As a child living in leafy Warwickshire, a highlight of the school summer term was always The Royal Show, a livestock show that attracted the most beautiful cattle and horses from all over the UK, a plethora of rural craftsmen, and displays of equine and other country skills.
Oh yes, and the Royal Family.
Sadly, after 160 shows, The Royal Show is no more. A sign of the times, I guess, that the English no longer find it profitable to celebrate rural life, and the Royals are too busy pretending not to be royal to have time to swan around in open carriages and watch their nearest and dearest win the show jumping (again). I'm sad especially that the children from the nearby cities have lost such a grand opportunity to learn about what goes on beyond the suburbs. And that local people have lost a valuable source of seasonal work.
Sunday : To Traffiume, and Cannobio's fourth annual livestock fair. We saw piebald horses and and fed the Thelwell ponies. We saw some lovely cows and fell in love with a herd of beautiful black-faced Suffolks. We made the acquaintance of the tallest and most regal mule ever, and the tiniest of goats, no bigger than a Carmine cat, but smelling just as strong as its full-size cousins.
We tasted local cheese, local wine, local salami and, from the ladies of the Valle Cannobina in their traditional heavy pleated skirts and shawls, some delicious slivers of traditional torta.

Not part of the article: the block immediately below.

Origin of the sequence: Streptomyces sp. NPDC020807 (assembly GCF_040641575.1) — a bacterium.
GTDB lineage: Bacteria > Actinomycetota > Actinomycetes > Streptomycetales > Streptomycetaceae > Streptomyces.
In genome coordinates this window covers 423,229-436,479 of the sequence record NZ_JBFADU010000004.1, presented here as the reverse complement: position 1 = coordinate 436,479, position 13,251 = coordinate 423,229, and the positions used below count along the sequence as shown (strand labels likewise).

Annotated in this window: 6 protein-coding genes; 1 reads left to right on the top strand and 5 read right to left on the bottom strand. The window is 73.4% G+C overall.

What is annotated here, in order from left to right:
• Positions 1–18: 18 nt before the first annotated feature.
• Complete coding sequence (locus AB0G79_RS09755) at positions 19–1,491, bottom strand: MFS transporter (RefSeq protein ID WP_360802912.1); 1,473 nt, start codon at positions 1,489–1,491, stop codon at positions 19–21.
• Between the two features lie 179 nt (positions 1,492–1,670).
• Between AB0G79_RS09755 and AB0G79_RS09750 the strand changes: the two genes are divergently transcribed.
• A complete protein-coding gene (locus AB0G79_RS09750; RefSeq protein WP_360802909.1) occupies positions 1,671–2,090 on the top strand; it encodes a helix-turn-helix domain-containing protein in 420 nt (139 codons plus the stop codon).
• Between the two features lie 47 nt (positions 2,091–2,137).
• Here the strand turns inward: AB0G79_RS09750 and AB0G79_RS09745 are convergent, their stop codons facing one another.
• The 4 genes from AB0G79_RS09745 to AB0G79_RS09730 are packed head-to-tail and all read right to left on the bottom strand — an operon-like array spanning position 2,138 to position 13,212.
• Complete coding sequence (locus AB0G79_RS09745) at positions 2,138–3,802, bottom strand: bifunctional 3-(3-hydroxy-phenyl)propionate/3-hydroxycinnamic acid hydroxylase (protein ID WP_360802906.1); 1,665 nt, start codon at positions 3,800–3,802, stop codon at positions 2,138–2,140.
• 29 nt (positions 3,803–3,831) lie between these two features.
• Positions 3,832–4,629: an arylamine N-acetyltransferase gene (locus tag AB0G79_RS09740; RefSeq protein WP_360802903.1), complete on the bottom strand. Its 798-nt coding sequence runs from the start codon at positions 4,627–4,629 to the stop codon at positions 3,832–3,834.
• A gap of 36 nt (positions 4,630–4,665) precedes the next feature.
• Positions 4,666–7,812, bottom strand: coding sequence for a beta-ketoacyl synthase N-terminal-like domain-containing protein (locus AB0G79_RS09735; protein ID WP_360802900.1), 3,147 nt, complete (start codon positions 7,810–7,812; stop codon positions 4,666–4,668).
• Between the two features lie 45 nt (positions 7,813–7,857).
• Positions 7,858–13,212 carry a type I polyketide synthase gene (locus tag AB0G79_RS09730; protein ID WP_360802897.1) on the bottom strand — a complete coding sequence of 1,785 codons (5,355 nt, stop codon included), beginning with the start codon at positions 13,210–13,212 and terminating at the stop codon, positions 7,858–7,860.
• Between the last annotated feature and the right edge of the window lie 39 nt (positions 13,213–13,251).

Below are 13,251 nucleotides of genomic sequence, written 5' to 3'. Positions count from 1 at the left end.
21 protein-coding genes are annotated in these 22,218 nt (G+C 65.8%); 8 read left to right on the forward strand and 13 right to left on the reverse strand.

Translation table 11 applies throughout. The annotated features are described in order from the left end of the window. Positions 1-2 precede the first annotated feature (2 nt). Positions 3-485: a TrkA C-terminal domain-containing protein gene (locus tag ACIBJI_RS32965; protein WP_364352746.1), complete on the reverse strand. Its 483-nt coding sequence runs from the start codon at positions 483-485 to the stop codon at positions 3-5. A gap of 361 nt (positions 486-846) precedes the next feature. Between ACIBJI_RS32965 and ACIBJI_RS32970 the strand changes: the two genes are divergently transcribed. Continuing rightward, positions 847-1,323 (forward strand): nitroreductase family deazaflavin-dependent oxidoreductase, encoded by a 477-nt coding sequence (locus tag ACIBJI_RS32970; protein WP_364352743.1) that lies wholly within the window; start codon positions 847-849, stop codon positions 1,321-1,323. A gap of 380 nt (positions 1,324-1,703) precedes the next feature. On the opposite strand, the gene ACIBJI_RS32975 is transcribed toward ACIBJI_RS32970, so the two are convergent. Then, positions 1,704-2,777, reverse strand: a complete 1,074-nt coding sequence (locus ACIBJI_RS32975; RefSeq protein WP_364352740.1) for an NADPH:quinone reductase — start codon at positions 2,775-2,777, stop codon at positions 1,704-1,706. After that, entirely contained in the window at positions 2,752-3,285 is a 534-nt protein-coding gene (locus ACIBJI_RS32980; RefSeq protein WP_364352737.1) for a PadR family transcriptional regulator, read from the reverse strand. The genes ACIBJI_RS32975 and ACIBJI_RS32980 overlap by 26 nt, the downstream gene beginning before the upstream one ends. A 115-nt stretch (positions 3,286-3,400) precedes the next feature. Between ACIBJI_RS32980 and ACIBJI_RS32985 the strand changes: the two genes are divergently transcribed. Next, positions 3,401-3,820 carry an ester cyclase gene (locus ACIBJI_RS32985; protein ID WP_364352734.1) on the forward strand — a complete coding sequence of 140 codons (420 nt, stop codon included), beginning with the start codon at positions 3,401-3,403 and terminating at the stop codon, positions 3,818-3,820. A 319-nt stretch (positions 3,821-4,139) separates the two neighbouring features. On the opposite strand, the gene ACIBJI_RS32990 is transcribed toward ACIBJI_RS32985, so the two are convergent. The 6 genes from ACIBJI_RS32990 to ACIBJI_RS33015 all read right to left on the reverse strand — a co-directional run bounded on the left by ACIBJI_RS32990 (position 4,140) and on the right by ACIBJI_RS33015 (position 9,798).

Blokes in big boots stood around in knots, growling impenetrable dialect at each other. The women ditto, some minus the big boots. The children threaded their way through the crowds from one fold to another with hands full of the greenery most likely to give their chosen recipient-animal colic. The mayor, various members of the comunal giunta, and local vets ditto. All minus the greenery.
And of course, no autumn celebration in Piemonte is complete without the volunteers of the Croce Rossa building a big fire and roasting large quantities of chestnuts, and the chaps from the local band oom-paahing away somewhere nearby.
It was a great day out for children and adults alike, and I for one hope that it grows and attracts more breeders and particularly more local producers and artisans year on year.
And who needs the blue-bloods anyway?
What a lovely day! Our county fairs here continue to do big business. It seems ironic that our taxes are forcing family farms to close and developers continue to eat up the farm land, but once a year we all want to be rural again. Then we get back in our gas-guzzlers and drive a few miles to our suburban homes and feel good about having been one with the Earth for a day :/
The livestock fair sounds like fun! Despite being a city girl, my parents used to take us things like that growing up.
We have special farms here where children can go and pet and feed the animals. Unfortunately recently a lot of publicity has been given to an e-coli outbreak amongst the children who caught it off the animals because they didnt wash their hands after touching them. Hope they dont go the same way as our seasonal game of conkers - banned in the playground in case someone gets hurt!!
Sounds lovely. You paint a beautiful picture.
Sounds perfect! And although the Royal Show has bitten the desk, there are still masses and masses of rural fairs and show going on all over England so that this kind of celebration of life outside the cities is still going on today...
Too bad about the Royal Show.
The local fair you went to sounds fun.
I'd love a taste of all those yummy sounding morsels you mentioned.
Thanks so much for that virtual tour! How marvelous to see your part of the world!
Post a Comment